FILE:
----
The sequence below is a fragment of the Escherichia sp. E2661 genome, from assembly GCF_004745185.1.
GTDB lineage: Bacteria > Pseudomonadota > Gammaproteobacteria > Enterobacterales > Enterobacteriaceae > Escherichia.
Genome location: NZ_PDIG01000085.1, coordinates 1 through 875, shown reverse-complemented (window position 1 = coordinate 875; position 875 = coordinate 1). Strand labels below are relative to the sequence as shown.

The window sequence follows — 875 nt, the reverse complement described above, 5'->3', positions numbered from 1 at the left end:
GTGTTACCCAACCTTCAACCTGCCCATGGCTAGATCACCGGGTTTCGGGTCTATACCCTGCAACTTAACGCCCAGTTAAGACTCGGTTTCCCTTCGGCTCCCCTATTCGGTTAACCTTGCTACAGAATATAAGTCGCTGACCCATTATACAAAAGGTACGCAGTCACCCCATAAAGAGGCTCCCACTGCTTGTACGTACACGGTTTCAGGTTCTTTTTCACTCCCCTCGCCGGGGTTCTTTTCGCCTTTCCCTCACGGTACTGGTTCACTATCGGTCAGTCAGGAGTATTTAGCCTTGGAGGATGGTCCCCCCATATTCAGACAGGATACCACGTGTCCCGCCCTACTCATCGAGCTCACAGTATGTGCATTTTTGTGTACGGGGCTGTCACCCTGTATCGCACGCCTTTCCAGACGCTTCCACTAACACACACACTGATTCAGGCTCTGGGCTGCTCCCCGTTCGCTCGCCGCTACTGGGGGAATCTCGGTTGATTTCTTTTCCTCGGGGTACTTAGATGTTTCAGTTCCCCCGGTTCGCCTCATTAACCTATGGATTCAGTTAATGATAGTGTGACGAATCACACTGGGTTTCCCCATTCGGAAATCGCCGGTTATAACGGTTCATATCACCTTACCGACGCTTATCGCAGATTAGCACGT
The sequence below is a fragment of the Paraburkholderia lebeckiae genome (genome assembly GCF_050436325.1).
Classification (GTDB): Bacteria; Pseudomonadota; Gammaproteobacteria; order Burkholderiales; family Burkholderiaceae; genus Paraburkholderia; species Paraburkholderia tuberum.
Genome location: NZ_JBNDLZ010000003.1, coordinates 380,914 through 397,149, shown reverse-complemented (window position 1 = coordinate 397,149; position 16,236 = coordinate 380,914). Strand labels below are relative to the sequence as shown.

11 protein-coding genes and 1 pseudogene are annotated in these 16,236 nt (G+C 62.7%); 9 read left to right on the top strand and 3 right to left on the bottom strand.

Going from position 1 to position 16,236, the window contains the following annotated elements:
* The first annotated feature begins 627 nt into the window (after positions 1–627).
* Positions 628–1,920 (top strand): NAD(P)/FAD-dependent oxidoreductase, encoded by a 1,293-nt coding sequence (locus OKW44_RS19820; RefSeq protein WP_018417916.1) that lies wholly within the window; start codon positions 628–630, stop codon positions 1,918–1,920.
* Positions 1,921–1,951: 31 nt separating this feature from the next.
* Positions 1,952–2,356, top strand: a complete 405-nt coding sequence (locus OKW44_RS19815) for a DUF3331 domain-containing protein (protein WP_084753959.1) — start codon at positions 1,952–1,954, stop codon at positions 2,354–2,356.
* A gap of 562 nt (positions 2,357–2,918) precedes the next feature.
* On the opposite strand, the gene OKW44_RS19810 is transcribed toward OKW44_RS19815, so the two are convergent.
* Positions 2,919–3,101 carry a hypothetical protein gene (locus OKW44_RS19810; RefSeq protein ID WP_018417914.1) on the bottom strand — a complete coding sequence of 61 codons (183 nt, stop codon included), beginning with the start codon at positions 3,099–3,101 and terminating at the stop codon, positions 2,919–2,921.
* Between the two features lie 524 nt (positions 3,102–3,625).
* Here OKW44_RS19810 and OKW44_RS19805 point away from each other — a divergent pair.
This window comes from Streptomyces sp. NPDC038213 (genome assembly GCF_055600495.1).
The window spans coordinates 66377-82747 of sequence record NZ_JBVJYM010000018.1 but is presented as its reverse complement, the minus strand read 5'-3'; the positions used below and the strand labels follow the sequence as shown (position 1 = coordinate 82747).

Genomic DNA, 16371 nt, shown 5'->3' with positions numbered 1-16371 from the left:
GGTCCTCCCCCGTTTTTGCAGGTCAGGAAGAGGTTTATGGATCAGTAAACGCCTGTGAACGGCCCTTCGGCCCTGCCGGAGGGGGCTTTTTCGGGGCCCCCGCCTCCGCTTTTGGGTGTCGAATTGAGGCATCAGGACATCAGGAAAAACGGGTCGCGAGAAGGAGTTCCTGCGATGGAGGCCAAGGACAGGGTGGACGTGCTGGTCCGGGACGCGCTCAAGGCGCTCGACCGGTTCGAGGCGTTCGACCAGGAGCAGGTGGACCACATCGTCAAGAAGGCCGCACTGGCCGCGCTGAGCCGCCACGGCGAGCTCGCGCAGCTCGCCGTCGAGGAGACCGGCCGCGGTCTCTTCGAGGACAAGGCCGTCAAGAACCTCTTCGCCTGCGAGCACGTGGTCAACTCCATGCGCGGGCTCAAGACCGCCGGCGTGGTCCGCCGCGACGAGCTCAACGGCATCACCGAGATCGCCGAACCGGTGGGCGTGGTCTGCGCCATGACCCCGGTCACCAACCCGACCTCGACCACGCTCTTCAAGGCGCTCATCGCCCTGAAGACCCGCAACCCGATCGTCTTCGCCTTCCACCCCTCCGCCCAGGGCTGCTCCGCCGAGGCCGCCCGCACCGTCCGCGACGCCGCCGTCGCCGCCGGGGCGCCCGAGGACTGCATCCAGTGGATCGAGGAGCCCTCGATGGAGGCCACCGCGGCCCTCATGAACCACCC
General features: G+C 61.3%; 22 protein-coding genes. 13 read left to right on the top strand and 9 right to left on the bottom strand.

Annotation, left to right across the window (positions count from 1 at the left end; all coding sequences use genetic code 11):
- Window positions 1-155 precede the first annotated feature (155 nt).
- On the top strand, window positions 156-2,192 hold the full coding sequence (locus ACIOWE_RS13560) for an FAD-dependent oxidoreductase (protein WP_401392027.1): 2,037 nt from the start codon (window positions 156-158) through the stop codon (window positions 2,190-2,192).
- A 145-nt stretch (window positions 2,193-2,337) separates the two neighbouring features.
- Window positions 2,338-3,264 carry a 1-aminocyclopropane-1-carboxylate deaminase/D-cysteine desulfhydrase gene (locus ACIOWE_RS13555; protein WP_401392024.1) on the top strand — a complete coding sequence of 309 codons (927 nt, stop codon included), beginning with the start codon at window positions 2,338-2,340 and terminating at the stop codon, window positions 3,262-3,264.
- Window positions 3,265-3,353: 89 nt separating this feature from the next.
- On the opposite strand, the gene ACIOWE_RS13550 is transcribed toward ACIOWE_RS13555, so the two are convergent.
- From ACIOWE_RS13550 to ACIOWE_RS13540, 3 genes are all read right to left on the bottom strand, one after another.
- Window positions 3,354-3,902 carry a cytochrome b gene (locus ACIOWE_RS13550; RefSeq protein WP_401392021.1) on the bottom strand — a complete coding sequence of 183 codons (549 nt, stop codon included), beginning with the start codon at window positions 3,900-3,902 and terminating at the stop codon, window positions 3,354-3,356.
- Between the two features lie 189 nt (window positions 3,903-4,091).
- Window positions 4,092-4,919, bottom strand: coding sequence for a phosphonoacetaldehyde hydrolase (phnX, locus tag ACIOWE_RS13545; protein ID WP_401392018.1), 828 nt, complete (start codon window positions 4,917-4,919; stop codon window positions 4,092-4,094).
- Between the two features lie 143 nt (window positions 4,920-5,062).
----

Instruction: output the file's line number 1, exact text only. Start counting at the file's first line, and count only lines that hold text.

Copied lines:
The sequence below is a fragment of the Escherichia sp. E2661 genome, from assembly GCF_004745185.1.